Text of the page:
[3] A courthouse holding cell is designed to support a courtroom during courthouse daytime hours. Time spent by persons in holding cell custody can be as short as minutes or as long as hours - but not overnight. Such a cell is not a place where persons in custody either reside or are institutionalized. As such, it is not a "correctional facility" in the nature of a jail or a prison. See Witzke v. Femal, 376 F.3d 744, 753 (7th Cir. 2004). The purpose of courthouse confinement is not to correct, to punish, to deter, or to rehabilitate, but simply to provide a secure transient environment for persons in custody while they are in the courthouse awaiting trial or other judicial proceedings. In the language of the statute, these persons may be confined in a holding cell, but they are not confined to it. Accordingly, § 1997(1)(B)(ii) covering "jail[s], prison[s] or other correctional facilit[ies]" is inapposite.


[4] Courthouse holding cells are not "pretrial detention facilit[ies]" either. The term "pretrial detention facility" is not ambiguous; it is a facility where people ordered held in custody pending future court proceedings are sent to reside and to which they are confined in the interim. See Gerstein v. Pugh, 420 U.S. 103, 114 (1975) (describing pretrial detention as the "extended restraint of liberty following arrest"). Indeed, the Federal Bureau of Prisons, in listing the various types of prisons it operates, sets forth as a specific category of prisons "Administrative" facilities, which "are institutions with special missions, such as the detention of pretrial offenders." Federal Bureau of Prisons, Prison Types & General Information, (last visited January 18, 2010) (providing examples of pretrial detention facilities).

[5] A courthouse holding cell is a place where prisoners are temporarily held during proceedings - there is nothing "pretrial" about them, unless one reads the words "pretrial" and "detention" completely out of context and without a clear understanding of how the system works. Once inside the courthouse, the prisoner is no longer in a pretrial detention facility, but in the institution of the courthouse itself as part of the judicial branch of government, not the executive. To hold otherwise would be tantamount to holding that the courtroom itself is a "pretrial detention facility" for persons in custody up until the moment that the trial or other proceeding begins. And, the court's discretionary award of credit to Khatib for one day served in the "Orange County Jail" does not convert the holding cell facility in the courthouse into the Orange County Jail.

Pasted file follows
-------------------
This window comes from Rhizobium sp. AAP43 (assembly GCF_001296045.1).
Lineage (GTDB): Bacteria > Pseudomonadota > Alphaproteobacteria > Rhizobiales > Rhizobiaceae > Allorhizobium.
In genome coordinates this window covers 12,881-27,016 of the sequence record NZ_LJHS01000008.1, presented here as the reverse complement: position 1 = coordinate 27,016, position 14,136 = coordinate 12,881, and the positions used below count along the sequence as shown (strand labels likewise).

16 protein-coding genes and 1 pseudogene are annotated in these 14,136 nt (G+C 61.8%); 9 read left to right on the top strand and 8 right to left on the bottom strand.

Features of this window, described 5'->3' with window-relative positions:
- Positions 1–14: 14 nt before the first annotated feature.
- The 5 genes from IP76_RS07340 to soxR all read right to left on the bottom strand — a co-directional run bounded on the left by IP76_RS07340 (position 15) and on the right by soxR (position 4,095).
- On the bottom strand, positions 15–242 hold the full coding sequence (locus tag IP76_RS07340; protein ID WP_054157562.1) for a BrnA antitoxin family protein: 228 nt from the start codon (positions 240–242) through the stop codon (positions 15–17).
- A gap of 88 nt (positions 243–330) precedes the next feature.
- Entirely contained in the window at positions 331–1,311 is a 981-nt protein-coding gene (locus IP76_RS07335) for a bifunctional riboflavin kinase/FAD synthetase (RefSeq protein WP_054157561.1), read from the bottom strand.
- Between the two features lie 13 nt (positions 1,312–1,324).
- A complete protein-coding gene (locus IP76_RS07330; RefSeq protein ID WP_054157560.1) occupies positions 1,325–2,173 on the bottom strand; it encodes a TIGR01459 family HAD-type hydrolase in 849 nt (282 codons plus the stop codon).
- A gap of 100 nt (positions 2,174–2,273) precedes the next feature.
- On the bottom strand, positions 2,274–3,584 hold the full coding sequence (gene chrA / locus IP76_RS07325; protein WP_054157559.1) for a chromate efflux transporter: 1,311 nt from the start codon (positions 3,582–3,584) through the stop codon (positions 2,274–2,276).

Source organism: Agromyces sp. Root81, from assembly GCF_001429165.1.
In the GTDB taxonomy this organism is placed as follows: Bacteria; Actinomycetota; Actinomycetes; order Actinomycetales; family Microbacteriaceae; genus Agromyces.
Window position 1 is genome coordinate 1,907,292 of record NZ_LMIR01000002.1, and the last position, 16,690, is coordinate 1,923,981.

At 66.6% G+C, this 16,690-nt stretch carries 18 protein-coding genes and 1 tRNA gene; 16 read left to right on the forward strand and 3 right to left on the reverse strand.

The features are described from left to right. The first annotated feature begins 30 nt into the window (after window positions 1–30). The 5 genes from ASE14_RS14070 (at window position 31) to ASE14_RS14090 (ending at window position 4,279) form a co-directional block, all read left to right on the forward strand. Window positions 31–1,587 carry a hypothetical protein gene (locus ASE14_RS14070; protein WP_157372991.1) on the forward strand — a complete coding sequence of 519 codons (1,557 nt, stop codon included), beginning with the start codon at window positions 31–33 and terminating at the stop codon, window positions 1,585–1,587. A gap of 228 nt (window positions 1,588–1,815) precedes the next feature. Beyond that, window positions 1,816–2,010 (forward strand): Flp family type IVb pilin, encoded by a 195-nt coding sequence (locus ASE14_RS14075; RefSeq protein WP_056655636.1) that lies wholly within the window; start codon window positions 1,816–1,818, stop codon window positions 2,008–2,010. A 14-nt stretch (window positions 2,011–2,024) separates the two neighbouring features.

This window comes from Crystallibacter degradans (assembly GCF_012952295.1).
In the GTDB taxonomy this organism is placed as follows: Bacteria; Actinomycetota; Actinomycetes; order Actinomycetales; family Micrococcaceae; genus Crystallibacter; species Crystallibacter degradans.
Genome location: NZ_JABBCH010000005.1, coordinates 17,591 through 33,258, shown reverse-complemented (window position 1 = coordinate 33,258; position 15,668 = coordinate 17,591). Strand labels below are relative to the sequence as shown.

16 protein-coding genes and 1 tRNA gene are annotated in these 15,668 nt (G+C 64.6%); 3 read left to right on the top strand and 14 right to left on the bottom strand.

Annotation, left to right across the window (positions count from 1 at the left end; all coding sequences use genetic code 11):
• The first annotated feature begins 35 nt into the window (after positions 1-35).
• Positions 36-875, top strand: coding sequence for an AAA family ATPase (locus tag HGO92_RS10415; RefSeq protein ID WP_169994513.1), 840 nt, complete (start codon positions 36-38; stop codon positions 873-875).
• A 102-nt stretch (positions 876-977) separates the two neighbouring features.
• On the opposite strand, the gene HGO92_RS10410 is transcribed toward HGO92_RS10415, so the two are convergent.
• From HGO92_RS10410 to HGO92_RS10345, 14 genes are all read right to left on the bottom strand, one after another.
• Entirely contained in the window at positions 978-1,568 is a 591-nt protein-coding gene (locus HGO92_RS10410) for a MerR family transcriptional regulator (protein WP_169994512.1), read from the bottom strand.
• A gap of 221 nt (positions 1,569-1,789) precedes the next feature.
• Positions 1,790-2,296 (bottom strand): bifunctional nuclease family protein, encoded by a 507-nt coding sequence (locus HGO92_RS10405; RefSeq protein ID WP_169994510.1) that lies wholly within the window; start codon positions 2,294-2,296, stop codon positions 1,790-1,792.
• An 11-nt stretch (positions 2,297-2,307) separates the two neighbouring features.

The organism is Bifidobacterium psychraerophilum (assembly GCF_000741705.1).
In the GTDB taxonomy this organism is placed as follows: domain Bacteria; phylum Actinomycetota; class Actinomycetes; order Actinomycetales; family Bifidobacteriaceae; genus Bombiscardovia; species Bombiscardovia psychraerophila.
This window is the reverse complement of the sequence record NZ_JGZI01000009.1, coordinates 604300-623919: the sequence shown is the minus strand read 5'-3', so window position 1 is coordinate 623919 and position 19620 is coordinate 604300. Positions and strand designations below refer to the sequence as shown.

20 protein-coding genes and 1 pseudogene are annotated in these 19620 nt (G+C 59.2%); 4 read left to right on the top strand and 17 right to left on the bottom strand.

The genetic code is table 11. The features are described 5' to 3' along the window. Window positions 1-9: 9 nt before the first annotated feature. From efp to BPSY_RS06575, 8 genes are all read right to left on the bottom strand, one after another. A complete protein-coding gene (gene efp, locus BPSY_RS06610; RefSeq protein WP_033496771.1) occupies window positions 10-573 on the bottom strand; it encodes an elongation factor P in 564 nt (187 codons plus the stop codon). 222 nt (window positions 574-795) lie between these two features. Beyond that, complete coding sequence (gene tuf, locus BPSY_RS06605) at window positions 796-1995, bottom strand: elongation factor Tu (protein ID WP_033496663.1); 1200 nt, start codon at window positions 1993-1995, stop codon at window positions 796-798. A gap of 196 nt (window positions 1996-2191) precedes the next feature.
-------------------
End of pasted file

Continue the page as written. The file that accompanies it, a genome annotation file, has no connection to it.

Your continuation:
"In interpreting statutes, the court's objective is to 'ascertain the congressional intent and give effect to the legislative will.' " Pressley v. Capital Credit & Collection Service, Inc., 760 F.2d 922, 924 (9th Cir. 1985) (quoting Philbrook v. Glodgett, 421 U.S. 707, 713 (1975)). "Legislative intent, however, is not always evident from the plain language of the statute and in that event, the courts must look to legislative history for guidance." Id. "As we have repeatedly stated, 'the meaning of language, plain or not, depends on context.' " Holloway v. United States, 526 U.S. 1, 7 (1999) (quoting Brown v. Gardner, 513 U.S. 115, 118 (1994)). Given that the object of our attention is not explicitly included in the generic language of the statute, we turn to the Congress for edification.

[6] Our conclusion in this case finds solid support in the statements of the co-sponsors of RLUIPA, Senators Orrin Hatch and the late Edward Kennedy. They stated on the official record that the Act covered "persons in prisons, mental hospitals, and similar state institutions," because "[f]ar more than any other Americans, persons residing in institutions are subject to the authority of one or a few local officials. Institutional residents' right to practice their faith is at the mercy of those running the institution, and their experience is very mixed." 146 Cong. Rec. S7774-01, S7774-S7775 (daily ed. July 27, 2000) (Joint Statement of Sen. Hatch and Sen. Kennedy) (emphasis added). No one can persuasively argue that a person in a courthouse holding cell is a resident of that facility. We find nothing in the legislative history to suggest otherwise, or that this law was intended to cover persons temporarily in transitional facilities.